The Taliban thought bullets would silence Malala Yousafzai.
But instead they made her voice stronger, and today the teenager from
Pakistan is known worldwide as a transformative advocate who embodies
the power of education for girls.
Her book, “I Am Malala: The Girl Who Stood Up for Education and Was Shot by the Taliban,” is the latest selection for Go Big Read, UW-Madison’s common-reading program.
Go Big Read organizers encouraged the campus community to suggest
titles that fit into a theme of service. Chancellor Rebecca Blank chose
“I Am Malala” from the short list that a selection committee culled from
nearly 200 nominated titles.
“Malala’s story offers our students and campus community a firsthand
account from a part of the world that is continuously in the news,”
Blank says. “Readers will connect with these experiences through her
convincing description of how she became a voice of protest against the
social restrictions she faced. Her story will lead our students to
reflect on the opportunities they have to use their own voice in the
Yousafzai begins the book, co-written with British journalist
Christina Lamb, by recounting the moment she was shot in the head in
October 2012 on her way home from school in Pakistan’s Swat Valley. The
rest of the book retraces the events that led up to that moment in a
region that is one of the world’s hotspots.
“It is difficult to imagine a chronicle of a war more moving, apart
from perhaps the diary of Anne Frank,” said a review in The Washington
Post. Time Out New York said Yousafzai’s touching story, “will not only
inform you of changing conditions in Pakistan, but inspire your
Yousafzai was 11 when she began writing a blog anonymously for the
BBC, describing life under Taliban rule from her hometown of Mingora, in
the northwest region of Pakistan.
She was awarded the country’s National Peace Award in 2012, which has
since been renamed the National Malala Peace Prize.She was nominated
for the Nobel Peace Prize in 2013 and was recently named by TIME
magazine as one of the 100 most influential people in the world. She and
her family now live in England, where she continues to go to school.
“Let us pick up our books and our pens,” the now 16-year-old told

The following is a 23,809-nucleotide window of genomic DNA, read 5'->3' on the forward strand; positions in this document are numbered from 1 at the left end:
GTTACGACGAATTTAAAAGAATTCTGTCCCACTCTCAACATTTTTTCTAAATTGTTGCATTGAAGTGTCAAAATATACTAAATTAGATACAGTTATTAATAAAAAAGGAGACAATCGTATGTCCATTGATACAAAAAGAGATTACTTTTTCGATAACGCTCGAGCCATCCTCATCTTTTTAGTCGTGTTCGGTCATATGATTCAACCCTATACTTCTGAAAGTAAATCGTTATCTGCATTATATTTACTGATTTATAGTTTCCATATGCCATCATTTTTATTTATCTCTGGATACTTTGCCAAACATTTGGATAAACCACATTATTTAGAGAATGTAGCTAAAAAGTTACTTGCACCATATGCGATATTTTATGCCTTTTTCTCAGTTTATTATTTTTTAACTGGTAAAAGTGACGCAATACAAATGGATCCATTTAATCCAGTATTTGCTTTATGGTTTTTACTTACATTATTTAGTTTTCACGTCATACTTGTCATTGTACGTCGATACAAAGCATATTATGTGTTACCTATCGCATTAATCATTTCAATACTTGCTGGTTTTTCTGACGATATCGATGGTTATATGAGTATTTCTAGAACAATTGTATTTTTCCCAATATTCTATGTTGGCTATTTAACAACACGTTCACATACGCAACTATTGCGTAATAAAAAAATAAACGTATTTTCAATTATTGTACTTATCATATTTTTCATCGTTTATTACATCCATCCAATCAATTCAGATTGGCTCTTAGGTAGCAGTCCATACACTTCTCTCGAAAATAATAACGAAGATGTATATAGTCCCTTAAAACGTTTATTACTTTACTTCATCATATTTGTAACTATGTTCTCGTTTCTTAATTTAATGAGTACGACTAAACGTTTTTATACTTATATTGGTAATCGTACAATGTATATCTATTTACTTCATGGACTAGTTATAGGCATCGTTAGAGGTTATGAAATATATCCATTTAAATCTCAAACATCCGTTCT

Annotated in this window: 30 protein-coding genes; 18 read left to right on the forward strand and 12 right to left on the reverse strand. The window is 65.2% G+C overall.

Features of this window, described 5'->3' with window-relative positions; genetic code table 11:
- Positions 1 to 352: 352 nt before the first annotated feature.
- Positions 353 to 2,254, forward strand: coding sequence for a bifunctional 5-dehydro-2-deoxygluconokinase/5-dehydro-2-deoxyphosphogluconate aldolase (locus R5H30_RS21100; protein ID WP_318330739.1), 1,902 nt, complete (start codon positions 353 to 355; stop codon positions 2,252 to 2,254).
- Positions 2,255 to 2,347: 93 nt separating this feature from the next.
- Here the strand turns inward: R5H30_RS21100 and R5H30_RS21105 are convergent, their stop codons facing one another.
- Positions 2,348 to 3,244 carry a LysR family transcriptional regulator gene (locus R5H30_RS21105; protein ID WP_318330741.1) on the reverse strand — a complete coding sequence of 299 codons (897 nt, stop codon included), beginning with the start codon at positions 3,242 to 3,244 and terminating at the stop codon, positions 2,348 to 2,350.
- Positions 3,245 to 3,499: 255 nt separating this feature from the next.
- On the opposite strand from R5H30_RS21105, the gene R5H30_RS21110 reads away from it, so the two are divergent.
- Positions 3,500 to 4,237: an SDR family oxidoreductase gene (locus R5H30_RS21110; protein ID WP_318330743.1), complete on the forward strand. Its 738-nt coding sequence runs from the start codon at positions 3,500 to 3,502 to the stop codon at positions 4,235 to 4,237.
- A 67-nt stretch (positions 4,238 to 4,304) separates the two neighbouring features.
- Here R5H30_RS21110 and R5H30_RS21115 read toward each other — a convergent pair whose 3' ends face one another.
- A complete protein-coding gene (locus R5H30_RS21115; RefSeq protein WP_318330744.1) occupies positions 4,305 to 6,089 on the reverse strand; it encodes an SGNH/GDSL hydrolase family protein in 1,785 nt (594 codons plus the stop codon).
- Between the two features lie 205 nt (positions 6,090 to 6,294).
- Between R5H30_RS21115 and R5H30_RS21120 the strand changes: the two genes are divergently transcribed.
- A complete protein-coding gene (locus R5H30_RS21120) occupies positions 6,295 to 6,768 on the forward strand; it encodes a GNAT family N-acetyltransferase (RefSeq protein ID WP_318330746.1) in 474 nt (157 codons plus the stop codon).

young leaders from 100 countries at the United Nations Youth Assembly in
New York last year. “They are our most powerful weapons. One child, one
teacher, one book, and one pen can change the world. Education is the
Patrick McBride, associate dean for students at the UW School of
Medicine and Public Health and a member of the selection committee, said
the story will remind readers why they can’t take their right to an
education for granted.
“The rights of women, and the values of freedom, family, and
education are championed by this remarkable family,” McBride says.
“While the title sounds simple, when we read in the introduction
of where those words are spoken, it will bring chills to the reader and
become a cry for freedom around the world.”
Karen Crossley, associate director of operations for the Morgridge
Center for Public Service, also served on the selection committee and
says Yousafzai being close in age to most UW undergraduates will capture
the attention of students.
“Malala’s commitment to composing a better world defines service in a highly personal way,” Crossley says.
Planning is underway for how students, faculty and staff will use the
book in classrooms and for special events associated with “I Am
Yousafzai will be in her senior year of high school and therefore
unable to come to campus, but organizers are arranging for a speaker
connected to the book who will give a public talk this fall.
UW-Madison instructors interested in using the book can request a review copy here.
Copies of the book will be given to first-year students at the
Chancellor’s Convocation for New Students and to students using the book
in their classes.
Jenny Price, UW-Madison University Communications